Where Did You Go!?

It's great to know that your pet loves being around you. It's part of why you adopted him in the first place. Like any relationship, however, there are times when that attachment can go a step too far. When your pet acts out whenever he is left alone, it can damage both your house and your relationship. Here is how you can help your pet become a strong, independent member of your family.

WHAT IS SEPARATION ANXIETY?

Simply put, separation anxiety is when your pet acts out when he is left alone. There are different ways he can communicate that he is freaking out. He may dig or scratch at doors or windows in order to get back to you. He may partake in destructive chewing on your furniture, shoes or clothes, or your home itself. He may start howling, barking, whining or meowing nonstop, disturbing everyone within earshot. He may even start going to the bathroom all over the place when he is otherwise potty trained.

These symptoms alone are not signs of separation anxiety. In order to determine if your furry little friend is anxious about being alone, you should look for these additional signs.

  • Does his destructive behavior occur only when he is alone, and shortly after you leave?
  • Does this behavior happen, no matter how long you're gone?
  • When you get home, does he behave frantically, running around, unable to calm down?
  • When you get home, does he follow you from room to room, attached to your hip?
  • Does your pet start getting anxious when you're about to leave, like when you grab your keys or put on your shoes or coat?

Bad behavior in these situations is a pretty clear sign of separation anxiety.

WHAT CAUSES SEPARATION ANXIETY?

Separation anxiety is very common in rescue animals. This makes sense, considering that separation anxiety can be a manifestation of abandonment issues. Animals that have spent time in a shelter have often suffered some sort of abandonment, either getting separated from their family or being turned over by a previous owner. Other causes for separation anxiety could be a sudden change in your pet's schedule, like you working longer or different hours. It may be caused by the loss of a family member, like a kid going off to college, divorce, or death. It could be something like a move or being left alone for the first time. While we may not know exactly what causes your dog or cat's separation anxiety, the good news is that it can be treated.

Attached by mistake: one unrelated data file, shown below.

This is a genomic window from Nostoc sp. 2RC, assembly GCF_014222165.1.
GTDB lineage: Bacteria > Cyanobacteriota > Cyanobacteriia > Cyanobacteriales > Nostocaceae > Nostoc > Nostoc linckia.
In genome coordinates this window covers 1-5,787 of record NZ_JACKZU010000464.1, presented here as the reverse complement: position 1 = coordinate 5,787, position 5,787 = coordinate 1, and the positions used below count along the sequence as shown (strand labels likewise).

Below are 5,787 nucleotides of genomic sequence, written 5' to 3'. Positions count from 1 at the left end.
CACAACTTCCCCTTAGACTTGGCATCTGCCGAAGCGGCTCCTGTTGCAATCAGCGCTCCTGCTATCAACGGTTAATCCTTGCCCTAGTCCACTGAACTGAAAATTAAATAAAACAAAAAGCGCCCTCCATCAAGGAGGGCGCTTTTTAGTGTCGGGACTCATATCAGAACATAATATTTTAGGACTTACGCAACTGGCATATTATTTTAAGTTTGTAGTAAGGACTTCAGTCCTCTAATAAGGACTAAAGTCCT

BEING OK BEING ALONE

Changing your pet's negative behavior takes time and patience. Dogs can be very stubborn, and cats rarely listen to reason. To help your pet overcome his separation anxiety, you will have to change the way he views being by himself.

MINOR SEPARATION ANXIETY

If your dog or cat only has a mild case of separation anxiety, you simply have to recondition him not to become overly stressed when he is left alone. You have to get him to associate being alone with being relaxed and happy. The first thing to do is not make a big deal out of coming and going. When you leave, don't make a big production about how much you are going to miss your pet and make a long, tearful goodbye. When you get home, don't act like you haven't seen your animal in three and a half weeks. Simply walk out the door, and when you get home, go about your business, ignoring your pet for a few minutes before you calmly greet him. What this communicates to your pet is that you're being gone is no big deal. Pets are very perceptive when it comes to these types of cues.

When you are gone, leave your pet some things that make him happy. A T-shirt that smells like you will help comfort your animal while you are away. Whenever you leave, make sure to give your furry friend some treats or food. Putting treats inside a puzzle toy is a great way to keep him occupied while you are away. After a while, your pet will associate you're leaving with getting treats. He may start to even look forward to you leaving.

MODERATE TO SEVERE SEPARATION ANXIETY